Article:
Computers use a code of numbers or digits to process information. Thus a planetarium with computerized projectors is known as a digital planetarium. The mechanical projectors are able to show the stars as seen from only one region of spaceour solar system. This is because the holes in their star plates cannot change position relative to one another. However, a digital projector system does not have this limitation, as it does not use star plates. Instead, a computer creates images on video screens. A lens then projects each image onto the dome. To show the stars as seen from a place other than the solar system, the computer merely changes the images on the screens.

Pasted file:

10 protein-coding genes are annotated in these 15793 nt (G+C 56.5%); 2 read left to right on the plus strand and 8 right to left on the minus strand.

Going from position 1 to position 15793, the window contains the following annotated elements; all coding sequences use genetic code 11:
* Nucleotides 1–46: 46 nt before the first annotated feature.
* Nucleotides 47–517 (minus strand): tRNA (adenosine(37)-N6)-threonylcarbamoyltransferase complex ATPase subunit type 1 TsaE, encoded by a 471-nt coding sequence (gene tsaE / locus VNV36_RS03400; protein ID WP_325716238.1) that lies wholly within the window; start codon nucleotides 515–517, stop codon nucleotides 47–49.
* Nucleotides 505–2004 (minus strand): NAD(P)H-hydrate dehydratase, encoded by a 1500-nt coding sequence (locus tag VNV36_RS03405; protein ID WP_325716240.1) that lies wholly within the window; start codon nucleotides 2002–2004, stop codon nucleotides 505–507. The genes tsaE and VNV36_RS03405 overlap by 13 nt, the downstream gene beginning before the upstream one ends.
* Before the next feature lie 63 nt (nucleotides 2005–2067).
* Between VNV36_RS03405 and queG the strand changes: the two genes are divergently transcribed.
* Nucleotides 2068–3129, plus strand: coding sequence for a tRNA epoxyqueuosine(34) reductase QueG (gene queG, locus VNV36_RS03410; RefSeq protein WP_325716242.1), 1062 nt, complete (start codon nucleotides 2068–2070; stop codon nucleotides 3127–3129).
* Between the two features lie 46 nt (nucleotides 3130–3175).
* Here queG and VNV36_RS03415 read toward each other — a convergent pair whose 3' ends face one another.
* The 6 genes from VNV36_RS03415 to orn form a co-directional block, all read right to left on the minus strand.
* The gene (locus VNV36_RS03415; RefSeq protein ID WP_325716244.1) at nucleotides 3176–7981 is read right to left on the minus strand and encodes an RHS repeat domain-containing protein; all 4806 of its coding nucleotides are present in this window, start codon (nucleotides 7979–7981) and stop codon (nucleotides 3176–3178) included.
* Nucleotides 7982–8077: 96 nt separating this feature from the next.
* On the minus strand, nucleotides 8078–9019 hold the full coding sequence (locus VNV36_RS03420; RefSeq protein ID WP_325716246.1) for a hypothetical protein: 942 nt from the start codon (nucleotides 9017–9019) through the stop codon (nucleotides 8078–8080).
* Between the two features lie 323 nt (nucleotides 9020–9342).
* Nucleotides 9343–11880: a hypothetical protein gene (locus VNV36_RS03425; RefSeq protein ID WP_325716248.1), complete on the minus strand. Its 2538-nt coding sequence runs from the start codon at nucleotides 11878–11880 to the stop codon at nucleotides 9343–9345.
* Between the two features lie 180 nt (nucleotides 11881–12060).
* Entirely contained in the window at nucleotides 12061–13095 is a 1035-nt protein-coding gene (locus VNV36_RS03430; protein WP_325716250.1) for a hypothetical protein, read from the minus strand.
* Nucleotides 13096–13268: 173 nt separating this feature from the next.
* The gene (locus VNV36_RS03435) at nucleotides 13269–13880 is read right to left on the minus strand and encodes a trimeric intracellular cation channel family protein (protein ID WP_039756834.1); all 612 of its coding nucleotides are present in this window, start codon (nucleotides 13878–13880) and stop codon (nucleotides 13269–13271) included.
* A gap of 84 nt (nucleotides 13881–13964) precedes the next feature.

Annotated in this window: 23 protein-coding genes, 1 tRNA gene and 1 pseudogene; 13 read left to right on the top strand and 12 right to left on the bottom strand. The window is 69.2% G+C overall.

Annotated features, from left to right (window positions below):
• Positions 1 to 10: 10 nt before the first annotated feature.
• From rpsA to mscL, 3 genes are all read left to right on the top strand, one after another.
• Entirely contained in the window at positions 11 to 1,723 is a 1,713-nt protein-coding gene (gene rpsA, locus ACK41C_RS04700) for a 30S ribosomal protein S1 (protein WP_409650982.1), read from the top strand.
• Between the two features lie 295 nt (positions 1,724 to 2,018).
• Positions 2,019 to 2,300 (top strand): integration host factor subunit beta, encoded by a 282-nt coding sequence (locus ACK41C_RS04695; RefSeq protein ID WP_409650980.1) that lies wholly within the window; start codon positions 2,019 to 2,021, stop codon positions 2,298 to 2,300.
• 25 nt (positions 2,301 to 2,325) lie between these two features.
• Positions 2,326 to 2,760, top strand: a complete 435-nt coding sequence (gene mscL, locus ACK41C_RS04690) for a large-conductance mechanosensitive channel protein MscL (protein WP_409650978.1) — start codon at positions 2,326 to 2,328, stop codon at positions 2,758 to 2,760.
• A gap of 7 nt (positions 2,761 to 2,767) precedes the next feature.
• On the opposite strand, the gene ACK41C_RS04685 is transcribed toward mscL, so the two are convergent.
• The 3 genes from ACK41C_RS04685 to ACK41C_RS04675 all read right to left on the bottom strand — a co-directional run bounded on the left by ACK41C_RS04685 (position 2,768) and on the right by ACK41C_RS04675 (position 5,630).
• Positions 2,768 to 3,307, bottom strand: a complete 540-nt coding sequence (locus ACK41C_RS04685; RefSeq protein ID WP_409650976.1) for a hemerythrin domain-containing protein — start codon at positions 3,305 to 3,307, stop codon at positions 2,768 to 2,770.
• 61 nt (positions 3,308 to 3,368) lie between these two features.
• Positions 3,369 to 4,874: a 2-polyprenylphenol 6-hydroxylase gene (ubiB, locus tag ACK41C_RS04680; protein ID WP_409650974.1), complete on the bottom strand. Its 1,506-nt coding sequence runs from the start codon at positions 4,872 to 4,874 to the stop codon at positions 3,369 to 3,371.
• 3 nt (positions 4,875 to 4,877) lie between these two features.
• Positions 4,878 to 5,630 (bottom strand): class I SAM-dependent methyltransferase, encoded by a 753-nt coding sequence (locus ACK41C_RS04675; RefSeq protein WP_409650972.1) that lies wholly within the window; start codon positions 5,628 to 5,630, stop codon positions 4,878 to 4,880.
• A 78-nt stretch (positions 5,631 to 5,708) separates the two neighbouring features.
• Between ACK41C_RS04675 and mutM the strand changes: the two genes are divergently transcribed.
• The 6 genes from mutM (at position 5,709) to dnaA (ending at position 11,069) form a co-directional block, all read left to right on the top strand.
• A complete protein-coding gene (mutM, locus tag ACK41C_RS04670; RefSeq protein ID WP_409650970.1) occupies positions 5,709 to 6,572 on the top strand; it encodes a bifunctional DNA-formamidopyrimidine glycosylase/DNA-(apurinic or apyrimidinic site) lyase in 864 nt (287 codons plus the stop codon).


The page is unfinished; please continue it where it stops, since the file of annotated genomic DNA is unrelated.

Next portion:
In the early 1980s, the Evans and Sutherland Corporation of the United States set up the first digital planetarium in the Science Museum in Richmond, Virginia. Since then digital planetariums have developed further and can now produce far more realistic images of planets. These advanced planetariums can show images of the objects that are significant in fields other than astronomy. For instance, they can simulate a flight through an extremely enlarged image of a living cell. Astronomy-based computer programs, which can simulate sky conditions at any time of the day, can also be considered as digital planetariums.
Digital planetariums also present shows for entertainment. For instance, they can be used for a display of animated, computer-generated art, accompanied by a musical sound track.